Gold paint for wooden frame

Ask for and give assistance
Post Reply
In the Frame
Posts: 13
Joined: Mon 27 May, 2019 8:44 am
Location: herts
Organisation: RL Framing Services
Interests: Gardening, Cooking

Gold paint for wooden frame

Post by In the Frame » Mon 27 May, 2019 9:03 am

Hi All,

I have to finish a moulded wooden frame in Gold, can anyone recommend a good quality Gold paint and primer ?

Many Thanks
Robert

User avatar
prospero
Posts: 10574
Joined: Tue 05 Jun, 2007 4:16 pm
Location: Lincolnshire

Re: Gold paint for wooden frame

Post by prospero » Mon 27 May, 2019 11:56 am

It isn't the quality of the paint, it's the prep and way you apply it. There isn't really a 'straight from the tin' gold finish
that looks good. It would be like trying to buy tartan paint. :?

I have my own system for gilding and it gives good results and I would be pleased to (try to) explain it. But it needs a lot of practice. :roll: :D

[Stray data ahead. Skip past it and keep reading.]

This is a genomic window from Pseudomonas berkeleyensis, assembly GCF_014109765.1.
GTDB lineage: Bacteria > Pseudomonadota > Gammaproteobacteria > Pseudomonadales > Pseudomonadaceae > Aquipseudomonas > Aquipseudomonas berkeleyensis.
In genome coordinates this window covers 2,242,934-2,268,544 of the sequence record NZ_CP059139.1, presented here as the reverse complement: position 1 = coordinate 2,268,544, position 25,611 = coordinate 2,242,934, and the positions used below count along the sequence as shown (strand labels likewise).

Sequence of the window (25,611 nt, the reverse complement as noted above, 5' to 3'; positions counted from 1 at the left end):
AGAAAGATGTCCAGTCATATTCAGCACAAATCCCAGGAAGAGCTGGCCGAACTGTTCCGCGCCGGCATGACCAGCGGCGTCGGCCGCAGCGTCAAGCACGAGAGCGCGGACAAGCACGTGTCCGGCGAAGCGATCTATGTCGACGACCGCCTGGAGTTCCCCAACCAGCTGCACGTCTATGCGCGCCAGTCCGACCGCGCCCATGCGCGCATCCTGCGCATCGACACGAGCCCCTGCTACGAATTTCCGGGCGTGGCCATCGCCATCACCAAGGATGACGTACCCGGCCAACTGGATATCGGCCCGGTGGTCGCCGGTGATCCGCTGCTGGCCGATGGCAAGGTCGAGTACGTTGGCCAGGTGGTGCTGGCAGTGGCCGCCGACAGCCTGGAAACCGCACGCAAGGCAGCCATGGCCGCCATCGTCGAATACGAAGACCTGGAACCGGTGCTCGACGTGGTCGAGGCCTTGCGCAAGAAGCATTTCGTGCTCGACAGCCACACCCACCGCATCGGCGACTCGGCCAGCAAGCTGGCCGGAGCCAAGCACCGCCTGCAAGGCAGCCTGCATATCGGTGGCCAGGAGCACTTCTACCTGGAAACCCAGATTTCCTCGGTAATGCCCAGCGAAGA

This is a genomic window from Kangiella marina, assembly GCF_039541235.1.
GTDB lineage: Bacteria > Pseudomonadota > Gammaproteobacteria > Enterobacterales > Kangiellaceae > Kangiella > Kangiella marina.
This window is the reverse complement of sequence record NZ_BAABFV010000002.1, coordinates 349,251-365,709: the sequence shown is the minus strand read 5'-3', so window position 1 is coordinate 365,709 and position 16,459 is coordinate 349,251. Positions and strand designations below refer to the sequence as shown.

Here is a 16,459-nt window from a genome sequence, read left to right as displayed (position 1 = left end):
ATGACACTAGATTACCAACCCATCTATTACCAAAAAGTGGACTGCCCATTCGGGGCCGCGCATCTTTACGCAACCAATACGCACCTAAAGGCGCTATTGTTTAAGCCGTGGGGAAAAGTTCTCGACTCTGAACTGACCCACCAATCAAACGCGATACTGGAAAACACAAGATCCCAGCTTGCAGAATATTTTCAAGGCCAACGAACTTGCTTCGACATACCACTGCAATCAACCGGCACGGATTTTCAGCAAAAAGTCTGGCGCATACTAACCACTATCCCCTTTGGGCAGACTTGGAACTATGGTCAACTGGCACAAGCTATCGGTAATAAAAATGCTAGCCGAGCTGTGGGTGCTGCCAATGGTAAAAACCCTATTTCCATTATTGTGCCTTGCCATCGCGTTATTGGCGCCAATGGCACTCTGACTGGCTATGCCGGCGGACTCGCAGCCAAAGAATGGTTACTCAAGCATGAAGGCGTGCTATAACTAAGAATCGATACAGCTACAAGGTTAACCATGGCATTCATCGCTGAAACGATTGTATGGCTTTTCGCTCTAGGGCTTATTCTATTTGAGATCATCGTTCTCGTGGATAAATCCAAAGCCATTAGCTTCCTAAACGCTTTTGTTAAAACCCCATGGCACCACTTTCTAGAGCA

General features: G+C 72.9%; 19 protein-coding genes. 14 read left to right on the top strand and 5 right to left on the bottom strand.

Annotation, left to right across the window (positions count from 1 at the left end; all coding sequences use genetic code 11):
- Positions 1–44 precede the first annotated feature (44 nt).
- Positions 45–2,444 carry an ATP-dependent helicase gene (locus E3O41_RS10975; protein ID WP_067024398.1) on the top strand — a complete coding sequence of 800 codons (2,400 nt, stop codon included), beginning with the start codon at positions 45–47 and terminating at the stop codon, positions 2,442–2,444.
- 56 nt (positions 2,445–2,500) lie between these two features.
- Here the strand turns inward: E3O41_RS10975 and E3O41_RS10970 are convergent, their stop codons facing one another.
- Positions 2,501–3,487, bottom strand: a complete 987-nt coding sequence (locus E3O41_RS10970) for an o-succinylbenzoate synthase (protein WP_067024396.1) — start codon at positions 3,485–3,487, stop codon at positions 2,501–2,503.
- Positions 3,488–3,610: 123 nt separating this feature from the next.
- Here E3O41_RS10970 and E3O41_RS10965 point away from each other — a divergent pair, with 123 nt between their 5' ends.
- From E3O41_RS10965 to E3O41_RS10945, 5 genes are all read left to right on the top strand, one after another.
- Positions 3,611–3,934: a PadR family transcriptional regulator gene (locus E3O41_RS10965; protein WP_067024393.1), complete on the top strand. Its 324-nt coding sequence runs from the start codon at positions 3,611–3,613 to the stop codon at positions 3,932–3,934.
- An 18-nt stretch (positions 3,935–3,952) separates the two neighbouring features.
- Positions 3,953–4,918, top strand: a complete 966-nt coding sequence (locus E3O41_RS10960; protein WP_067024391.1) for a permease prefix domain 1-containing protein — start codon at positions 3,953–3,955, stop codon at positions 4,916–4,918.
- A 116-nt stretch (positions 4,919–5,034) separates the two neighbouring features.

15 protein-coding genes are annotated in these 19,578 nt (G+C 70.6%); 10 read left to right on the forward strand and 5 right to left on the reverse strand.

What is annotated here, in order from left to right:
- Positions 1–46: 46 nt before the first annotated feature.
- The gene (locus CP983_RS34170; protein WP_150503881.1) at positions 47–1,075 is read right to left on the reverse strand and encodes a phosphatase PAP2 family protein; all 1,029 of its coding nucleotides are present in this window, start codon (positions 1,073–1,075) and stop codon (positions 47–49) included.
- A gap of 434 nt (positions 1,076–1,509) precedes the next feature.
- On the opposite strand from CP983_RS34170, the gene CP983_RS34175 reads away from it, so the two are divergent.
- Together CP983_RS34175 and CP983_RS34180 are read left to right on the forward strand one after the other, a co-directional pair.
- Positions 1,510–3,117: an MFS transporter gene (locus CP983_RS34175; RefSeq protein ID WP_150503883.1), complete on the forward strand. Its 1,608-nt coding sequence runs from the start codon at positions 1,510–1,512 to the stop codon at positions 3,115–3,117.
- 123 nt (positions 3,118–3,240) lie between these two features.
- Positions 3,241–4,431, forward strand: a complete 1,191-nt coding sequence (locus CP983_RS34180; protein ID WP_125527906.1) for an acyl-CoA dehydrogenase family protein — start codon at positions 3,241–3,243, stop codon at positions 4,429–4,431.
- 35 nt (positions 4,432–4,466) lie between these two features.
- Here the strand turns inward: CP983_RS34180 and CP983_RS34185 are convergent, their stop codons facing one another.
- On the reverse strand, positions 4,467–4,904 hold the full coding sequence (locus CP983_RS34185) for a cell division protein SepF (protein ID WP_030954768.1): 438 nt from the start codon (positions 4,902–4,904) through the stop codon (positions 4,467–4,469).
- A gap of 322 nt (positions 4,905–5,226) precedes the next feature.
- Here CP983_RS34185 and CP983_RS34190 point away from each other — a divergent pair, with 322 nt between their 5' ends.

* the proprietary 'gold paints' on the market are really for touching up damaged gilt. They don't work well if you want a convincing gilded finish.
Watch Out. There's A Humphrey About

In the Frame
Posts: 13
Joined: Mon 27 May, 2019 8:44 am
Location: herts
Organisation: RL Framing Services
Interests: Gardening, Cooking

Re: Gold paint for wooden frame

Post by In the Frame » Mon 27 May, 2019 5:43 pm

Ah damn it, I was hoping for a " straight from the tin " true gilt finish :wink:

I would be grateful of advice and your method of applying gilt finish, I don't mind it being a longer process.......to a certain extent ( got to get paid for the time ) The frame size is relatively small at around 25" x 20". It will not have a very intricate moulding profile.

Robert

Not your average framer
Posts: 8446
Joined: Sat 25 Mar, 2006 8:40 pm
Location: Devon, U.K.
Organisation: The Dartmoor Gallery
Interests: Lost causes, saving and restoring old things, learning something every day
Location: Glorious Devon

Re: Gold paint for wooden frame

Post by Not your average framer » Tue 28 May, 2019 9:27 am

Gold finishes are at the more advanced end of hand finishing. It may help you at first to learn some of the more basic hand finishing techniques first. there is a certain amount of preparation, before the gold finish is applied and you will need to learn about that bit first. As for Gold paint, not all of us are using off the shelf gold paints, or even using the same methods and materials as each other. Their a significant learning curve to doing this sort of thing, but don't be put off, those who get into hand finishing find it very enjoyable and satisfying.